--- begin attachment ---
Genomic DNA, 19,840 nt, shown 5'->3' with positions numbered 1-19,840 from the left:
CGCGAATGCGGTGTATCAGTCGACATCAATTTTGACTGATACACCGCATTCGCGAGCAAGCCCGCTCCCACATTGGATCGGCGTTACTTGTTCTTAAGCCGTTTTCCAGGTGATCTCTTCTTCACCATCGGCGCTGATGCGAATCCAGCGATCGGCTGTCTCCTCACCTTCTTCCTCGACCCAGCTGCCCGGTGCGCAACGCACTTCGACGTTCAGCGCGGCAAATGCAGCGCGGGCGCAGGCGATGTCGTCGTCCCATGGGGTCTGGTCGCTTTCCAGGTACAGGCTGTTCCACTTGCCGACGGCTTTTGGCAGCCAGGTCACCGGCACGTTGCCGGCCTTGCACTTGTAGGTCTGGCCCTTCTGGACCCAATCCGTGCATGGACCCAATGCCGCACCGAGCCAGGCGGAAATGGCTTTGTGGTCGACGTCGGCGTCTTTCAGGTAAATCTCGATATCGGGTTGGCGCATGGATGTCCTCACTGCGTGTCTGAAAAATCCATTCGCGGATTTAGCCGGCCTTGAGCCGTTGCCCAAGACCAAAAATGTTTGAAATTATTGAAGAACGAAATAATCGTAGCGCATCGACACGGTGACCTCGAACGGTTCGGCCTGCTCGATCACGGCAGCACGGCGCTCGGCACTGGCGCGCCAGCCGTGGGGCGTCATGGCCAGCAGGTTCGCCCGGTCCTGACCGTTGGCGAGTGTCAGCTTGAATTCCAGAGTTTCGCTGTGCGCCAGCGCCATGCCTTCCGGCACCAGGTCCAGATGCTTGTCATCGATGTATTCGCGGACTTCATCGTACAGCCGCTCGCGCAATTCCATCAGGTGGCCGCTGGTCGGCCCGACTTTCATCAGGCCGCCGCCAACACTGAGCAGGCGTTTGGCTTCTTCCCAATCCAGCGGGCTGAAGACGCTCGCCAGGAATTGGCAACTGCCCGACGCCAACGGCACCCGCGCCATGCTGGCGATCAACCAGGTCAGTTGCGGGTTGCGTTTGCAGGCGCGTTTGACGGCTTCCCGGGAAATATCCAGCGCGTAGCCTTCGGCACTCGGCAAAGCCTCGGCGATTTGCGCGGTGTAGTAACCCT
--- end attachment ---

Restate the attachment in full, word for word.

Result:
Genomic DNA, 19,840 nt, shown 5'->3' with positions numbered 1-19,840 from the left:
CGCGAATGCGGTGTATCAGTCGACATCAATTTTGACTGATACACCGCATTCGCGAGCAAGCCCGCTCCCACATTGGATCGGCGTTACTTGTTCTTAAGCCGTTTTCCAGGTGATCTCTTCTTCACCATCGGCGCTGATGCGAATCCAGCGATCGGCTGTCTCCTCACCTTCTTCCTCGACCCAGCTGCCCGGTGCGCAACGCACTTCGACGTTCAGCGCGGCAAATGCAGCGCGGGCGCAGGCGATGTCGTCGTCCCATGGGGTCTGGTCGCTTTCCAGGTACAGGCTGTTCCACTTGCCGACGGCTTTTGGCAGCCAGGTCACCGGCACGTTGCCGGCCTTGCACTTGTAGGTCTGGCCCTTCTGGACCCAATCCGTGCATGGACCCAATGCCGCACCGAGCCAGGCGGAAATGGCTTTGTGGTCGACGTCGGCGTCTTTCAGGTAAATCTCGATATCGGGTTGGCGCATGGATGTCCTCACTGCGTGTCTGAAAAATCCATTCGCGGATTTAGCCGGCCTTGAGCCGTTGCCCAAGACCAAAAATGTTTGAAATTATTGAAGAACGAAATAATCGTAGCGCATCGACACGGTGACCTCGAACGGTTCGGCCTGCTCGATCACGGCAGCACGGCGCTCGGCACTGGCGCGCCAGCCGTGGGGCGTCATGGCCAGCAGGTTCGCCCGGTCCTGACCGTTGGCGAGTGTCAGCTTGAATTCCAGAGTTTCGCTGTGCGCCAGCGCCATGCCTTCCGGCACCAGGTCCAGATGCTTGTCATCGATGTATTCGCGGACTTCATCGTACAGCCGCTCGCGCAATTCCATCAGGTGGCCGCTGGTCGGCCCGACTTTCATCAGGCCGCCGCCAACACTGAGCAGGCGTTTGGCTTCTTCCCAATCCAGCGGGCTGAAGACGCTCGCCAGGAATTGGCAACTGCCCGACGCCAACGGCACCCGCGCCATGCTGGCGATCAACCAGGTCAGTTGCGGGTTGCGTTTGCAGGCGCGTTTGACGGCTTCCCGGGAAATATCCAGCGCGTAGCCTTCGGCACTCGGCAAAGCCTCGGCGATTTGCGCGGTGTAGTAACCCT